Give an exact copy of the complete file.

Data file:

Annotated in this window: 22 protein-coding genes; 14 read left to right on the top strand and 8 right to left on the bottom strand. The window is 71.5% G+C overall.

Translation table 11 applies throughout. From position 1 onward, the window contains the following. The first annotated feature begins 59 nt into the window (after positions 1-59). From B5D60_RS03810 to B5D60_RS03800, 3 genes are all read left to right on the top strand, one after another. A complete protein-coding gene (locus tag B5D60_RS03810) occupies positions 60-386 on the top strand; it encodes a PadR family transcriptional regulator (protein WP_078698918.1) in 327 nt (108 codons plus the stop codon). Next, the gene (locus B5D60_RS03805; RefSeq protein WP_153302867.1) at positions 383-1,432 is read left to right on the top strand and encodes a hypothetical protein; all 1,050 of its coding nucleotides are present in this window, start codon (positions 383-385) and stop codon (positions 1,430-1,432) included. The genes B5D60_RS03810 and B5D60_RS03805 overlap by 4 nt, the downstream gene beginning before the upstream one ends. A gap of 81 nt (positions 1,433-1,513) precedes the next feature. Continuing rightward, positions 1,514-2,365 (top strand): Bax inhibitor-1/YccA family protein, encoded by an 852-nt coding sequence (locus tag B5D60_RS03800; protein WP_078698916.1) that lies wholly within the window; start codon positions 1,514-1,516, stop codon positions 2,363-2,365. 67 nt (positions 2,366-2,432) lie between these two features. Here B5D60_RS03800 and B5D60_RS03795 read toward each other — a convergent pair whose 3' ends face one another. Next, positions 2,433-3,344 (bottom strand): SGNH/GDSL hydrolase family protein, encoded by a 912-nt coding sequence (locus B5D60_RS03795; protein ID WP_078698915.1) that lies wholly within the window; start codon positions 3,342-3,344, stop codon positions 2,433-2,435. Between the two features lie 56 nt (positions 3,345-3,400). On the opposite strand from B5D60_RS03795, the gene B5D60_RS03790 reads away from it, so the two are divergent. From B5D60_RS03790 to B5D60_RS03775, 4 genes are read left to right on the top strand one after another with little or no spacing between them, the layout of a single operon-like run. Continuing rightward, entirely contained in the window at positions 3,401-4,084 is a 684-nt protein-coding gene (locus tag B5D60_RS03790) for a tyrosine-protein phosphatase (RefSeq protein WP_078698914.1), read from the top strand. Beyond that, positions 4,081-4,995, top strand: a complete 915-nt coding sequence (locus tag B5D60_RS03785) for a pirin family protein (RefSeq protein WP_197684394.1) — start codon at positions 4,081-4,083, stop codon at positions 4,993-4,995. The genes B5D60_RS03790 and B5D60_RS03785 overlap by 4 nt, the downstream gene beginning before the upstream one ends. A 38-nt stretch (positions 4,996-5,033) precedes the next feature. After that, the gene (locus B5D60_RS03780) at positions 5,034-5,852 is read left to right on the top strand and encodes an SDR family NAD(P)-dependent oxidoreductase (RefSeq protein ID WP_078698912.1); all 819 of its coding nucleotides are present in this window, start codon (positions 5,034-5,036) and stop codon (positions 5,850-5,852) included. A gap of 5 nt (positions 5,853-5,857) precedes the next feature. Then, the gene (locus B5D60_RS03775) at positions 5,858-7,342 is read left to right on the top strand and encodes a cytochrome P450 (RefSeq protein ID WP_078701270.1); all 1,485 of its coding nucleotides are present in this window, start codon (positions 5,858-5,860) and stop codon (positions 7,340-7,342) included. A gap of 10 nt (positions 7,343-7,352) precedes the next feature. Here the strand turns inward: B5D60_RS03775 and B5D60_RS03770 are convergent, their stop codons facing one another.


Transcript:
Annotated in this window: 22 protein-coding genes; 14 read left to right on the top strand and 8 right to left on the bottom strand. The window is 71.5% G+C overall.

Translation table 11 applies throughout. From position 1 onward, the window contains the following. The first annotated feature begins 59 nt into the window (after positions 1-59). From B5D60_RS03810 to B5D60_RS03800, 3 genes are all read left to right on the top strand, one after another. A complete protein-coding gene (locus tag B5D60_RS03810) occupies positions 60-386 on the top strand; it encodes a PadR family transcriptional regulator (protein WP_078698918.1) in 327 nt (108 codons plus the stop codon). Next, the gene (locus B5D60_RS03805; RefSeq protein WP_153302867.1) at positions 383-1,432 is read left to right on the top strand and encodes a hypothetical protein; all 1,050 of its coding nucleotides are present in this window, start codon (positions 383-385) and stop codon (positions 1,430-1,432) included. The genes B5D60_RS03810 and B5D60_RS03805 overlap by 4 nt, the downstream gene beginning before the upstream one ends. A gap of 81 nt (positions 1,433-1,513) precedes the next feature. Continuing rightward, positions 1,514-2,365 (top strand): Bax inhibitor-1/YccA family protein, encoded by an 852-nt coding sequence (locus tag B5D60_RS03800; protein WP_078698916.1) that lies wholly within the window; start codon positions 1,514-1,516, stop codon positions 2,363-2,365. 67 nt (positions 2,366-2,432) lie between these two features. Here B5D60_RS03800 and B5D60_RS03795 read toward each other — a convergent pair whose 3' ends face one another. Next, positions 2,433-3,344 (bottom strand): SGNH/GDSL hydrolase family protein, encoded by a 912-nt coding sequence (locus B5D60_RS03795; protein ID WP_078698915.1) that lies wholly within the window; start codon positions 3,342-3,344, stop codon positions 2,433-2,435. Between the two features lie 56 nt (positions 3,345-3,400). On the opposite strand from B5D60_RS03795, the gene B5D60_RS03790 reads away from it, so the two are divergent. From B5D60_RS03790 to B5D60_RS03775, 4 genes are read left to right on the top strand one after another with little or no spacing between them, the layout of a single operon-like run. Continuing rightward, entirely contained in the window at positions 3,401-4,084 is a 684-nt protein-coding gene (locus tag B5D60_RS03790) for a tyrosine-protein phosphatase (RefSeq protein WP_078698914.1), read from the top strand. Beyond that, positions 4,081-4,995, top strand: a complete 915-nt coding sequence (locus tag B5D60_RS03785) for a pirin family protein (RefSeq protein WP_197684394.1) — start codon at positions 4,081-4,083, stop codon at positions 4,993-4,995. The genes B5D60_RS03790 and B5D60_RS03785 overlap by 4 nt, the downstream gene beginning before the upstream one ends. A 38-nt stretch (positions 4,996-5,033) precedes the next feature. After that, the gene (locus B5D60_RS03780) at positions 5,034-5,852 is read left to right on the top strand and encodes an SDR family NAD(P)-dependent oxidoreductase (RefSeq protein ID WP_078698912.1); all 819 of its coding nucleotides are present in this window, start codon (positions 5,034-5,036) and stop codon (positions 5,850-5,852) included. A gap of 5 nt (positions 5,853-5,857) precedes the next feature. Then, the gene (locus B5D60_RS03775) at positions 5,858-7,342 is read left to right on the top strand and encodes a cytochrome P450 (RefSeq protein ID WP_078701270.1); all 1,485 of its coding nucleotides are present in this window, start codon (positions 5,858-5,860) and stop codon (positions 7,340-7,342) included. A gap of 10 nt (positions 7,343-7,352) precedes the next feature. Here the strand turns inward: B5D60_RS03775 and B5D60_RS03770 are convergent, their stop codons facing one another.